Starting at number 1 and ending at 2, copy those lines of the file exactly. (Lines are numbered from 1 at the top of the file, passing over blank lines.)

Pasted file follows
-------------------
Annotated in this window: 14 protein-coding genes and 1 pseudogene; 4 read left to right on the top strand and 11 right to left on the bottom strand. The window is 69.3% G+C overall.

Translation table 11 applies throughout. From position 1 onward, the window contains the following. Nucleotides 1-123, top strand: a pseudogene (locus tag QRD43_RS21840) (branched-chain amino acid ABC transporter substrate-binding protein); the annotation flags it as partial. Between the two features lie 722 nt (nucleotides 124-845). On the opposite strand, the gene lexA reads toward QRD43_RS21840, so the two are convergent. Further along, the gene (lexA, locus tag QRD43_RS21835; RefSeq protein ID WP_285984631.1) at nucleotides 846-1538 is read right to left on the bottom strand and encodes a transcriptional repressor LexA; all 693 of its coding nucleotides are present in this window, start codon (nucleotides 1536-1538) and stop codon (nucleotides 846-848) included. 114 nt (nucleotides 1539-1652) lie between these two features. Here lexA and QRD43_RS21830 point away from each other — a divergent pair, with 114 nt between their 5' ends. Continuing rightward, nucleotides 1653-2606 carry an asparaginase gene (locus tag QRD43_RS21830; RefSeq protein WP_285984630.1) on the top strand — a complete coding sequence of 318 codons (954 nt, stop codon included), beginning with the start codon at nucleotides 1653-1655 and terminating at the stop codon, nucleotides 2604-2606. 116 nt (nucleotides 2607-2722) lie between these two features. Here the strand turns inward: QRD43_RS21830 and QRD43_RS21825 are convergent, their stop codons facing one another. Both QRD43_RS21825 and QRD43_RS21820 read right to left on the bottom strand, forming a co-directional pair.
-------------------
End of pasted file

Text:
Annotated in this window: 14 protein-coding genes and 1 pseudogene; 4 read left to right on the top strand and 11 right to left on the bottom strand. The window is 69.3% G+C overall.

Translation table 11 applies throughout. From position 1 onward, the window contains the following. Nucleotides 1-123, top strand: a pseudogene (locus tag QRD43_RS21840) (branched-chain amino acid ABC transporter substrate-binding protein); the annotation flags it as partial. Between the two features lie 722 nt (nucleotides 124-845). On the opposite strand, the gene lexA reads toward QRD43_RS21840, so the two are convergent. Further along, the gene (lexA, locus tag QRD43_RS21835; RefSeq protein ID WP_285984631.1) at nucleotides 846-1538 is read right to left on the bottom strand and encodes a transcriptional repressor LexA; all 693 of its coding nucleotides are present in this window, start codon (nucleotides 1536-1538) and stop codon (nucleotides 846-848) included. 114 nt (nucleotides 1539-1652) lie between these two features. Here lexA and QRD43_RS21830 point away from each other — a divergent pair, with 114 nt between their 5' ends. Continuing rightward, nucleotides 1653-2606 carry an asparaginase gene (locus tag QRD43_RS21830; RefSeq protein WP_285984630.1) on the top strand — a complete coding sequence of 318 codons (954 nt, stop codon included), beginning with the start codon at nucleotides 1653-1655 and terminating at the stop codon, nucleotides 2604-2606. 116 nt (nucleotides 2607-2722) lie between these two features. Here the strand turns inward: QRD43_RS21830 and QRD43_RS21825 are convergent, their stop codons facing one another. Both QRD43_RS21825 and QRD43_RS21820 read right to left on the bottom strand, forming a co-directional pair.